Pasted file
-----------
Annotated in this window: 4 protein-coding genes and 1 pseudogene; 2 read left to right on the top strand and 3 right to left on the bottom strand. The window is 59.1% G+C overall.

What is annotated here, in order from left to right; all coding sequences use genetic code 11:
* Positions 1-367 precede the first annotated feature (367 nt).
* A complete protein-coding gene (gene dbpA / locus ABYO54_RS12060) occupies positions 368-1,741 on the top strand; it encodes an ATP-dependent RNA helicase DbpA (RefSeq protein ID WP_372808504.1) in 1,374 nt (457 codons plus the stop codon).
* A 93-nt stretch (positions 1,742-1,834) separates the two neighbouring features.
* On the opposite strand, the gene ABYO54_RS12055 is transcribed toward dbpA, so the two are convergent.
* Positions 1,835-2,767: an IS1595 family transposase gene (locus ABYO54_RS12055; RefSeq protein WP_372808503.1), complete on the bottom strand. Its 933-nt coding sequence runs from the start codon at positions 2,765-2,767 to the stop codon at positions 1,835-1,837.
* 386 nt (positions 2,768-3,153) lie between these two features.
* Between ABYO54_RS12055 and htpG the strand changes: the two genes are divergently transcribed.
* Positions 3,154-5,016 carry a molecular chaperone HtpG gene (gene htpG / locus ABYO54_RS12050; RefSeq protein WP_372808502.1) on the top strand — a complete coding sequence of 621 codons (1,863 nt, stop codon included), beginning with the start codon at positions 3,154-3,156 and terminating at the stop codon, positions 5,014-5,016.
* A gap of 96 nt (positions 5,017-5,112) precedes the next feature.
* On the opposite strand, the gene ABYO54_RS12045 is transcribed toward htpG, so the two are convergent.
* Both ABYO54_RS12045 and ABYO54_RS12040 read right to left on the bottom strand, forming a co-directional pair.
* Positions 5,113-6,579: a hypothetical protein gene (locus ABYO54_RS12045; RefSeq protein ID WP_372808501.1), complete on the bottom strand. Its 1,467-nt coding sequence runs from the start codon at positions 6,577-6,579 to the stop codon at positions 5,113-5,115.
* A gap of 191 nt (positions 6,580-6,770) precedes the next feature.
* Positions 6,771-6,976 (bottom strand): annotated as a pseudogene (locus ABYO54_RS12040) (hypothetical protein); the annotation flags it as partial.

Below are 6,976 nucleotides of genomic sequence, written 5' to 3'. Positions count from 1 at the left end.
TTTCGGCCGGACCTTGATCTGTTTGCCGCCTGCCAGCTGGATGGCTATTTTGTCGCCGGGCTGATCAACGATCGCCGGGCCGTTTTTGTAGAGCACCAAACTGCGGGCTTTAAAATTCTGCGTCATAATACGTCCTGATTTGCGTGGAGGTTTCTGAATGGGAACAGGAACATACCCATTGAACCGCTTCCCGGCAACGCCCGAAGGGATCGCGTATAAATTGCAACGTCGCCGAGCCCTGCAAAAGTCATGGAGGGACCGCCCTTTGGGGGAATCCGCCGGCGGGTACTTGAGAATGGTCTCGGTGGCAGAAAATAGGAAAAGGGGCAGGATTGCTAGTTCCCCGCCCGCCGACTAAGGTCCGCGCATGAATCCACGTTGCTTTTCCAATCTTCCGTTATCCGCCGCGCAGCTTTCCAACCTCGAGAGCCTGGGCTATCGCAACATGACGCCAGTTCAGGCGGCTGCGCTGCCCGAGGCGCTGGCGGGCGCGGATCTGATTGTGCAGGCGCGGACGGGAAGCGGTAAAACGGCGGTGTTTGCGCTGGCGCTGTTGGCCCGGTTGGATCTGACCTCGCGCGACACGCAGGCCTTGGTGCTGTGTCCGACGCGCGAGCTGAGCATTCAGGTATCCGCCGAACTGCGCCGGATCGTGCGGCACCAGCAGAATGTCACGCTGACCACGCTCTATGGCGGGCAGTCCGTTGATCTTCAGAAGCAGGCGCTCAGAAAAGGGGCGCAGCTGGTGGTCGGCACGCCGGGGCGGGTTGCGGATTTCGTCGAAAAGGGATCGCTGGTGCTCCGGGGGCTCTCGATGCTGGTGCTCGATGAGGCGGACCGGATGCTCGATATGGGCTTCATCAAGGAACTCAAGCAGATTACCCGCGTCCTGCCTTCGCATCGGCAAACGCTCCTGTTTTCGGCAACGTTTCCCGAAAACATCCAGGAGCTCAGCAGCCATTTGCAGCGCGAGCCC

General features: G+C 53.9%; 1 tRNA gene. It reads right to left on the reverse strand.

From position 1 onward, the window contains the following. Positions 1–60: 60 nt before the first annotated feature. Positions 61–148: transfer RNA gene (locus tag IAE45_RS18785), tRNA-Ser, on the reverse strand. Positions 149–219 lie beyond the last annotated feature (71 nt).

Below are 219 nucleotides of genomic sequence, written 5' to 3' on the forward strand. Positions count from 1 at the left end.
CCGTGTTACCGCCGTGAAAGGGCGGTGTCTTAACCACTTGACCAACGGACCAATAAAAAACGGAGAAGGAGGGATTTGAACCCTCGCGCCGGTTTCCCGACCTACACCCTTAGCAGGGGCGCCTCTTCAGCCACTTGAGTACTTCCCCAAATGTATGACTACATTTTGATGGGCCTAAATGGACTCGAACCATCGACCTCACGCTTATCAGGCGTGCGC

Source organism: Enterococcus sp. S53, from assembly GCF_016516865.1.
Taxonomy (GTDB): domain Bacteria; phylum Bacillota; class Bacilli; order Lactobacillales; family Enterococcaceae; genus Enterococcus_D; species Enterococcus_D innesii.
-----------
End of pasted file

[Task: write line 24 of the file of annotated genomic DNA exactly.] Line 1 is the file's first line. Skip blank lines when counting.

Taxonomy (GTDB): domain Bacteria; phylum Bacillota; class Bacilli; order Lactobacillales; family Enterococcaceae; genus Enterococcus_D; species Enterococcus_D innesii.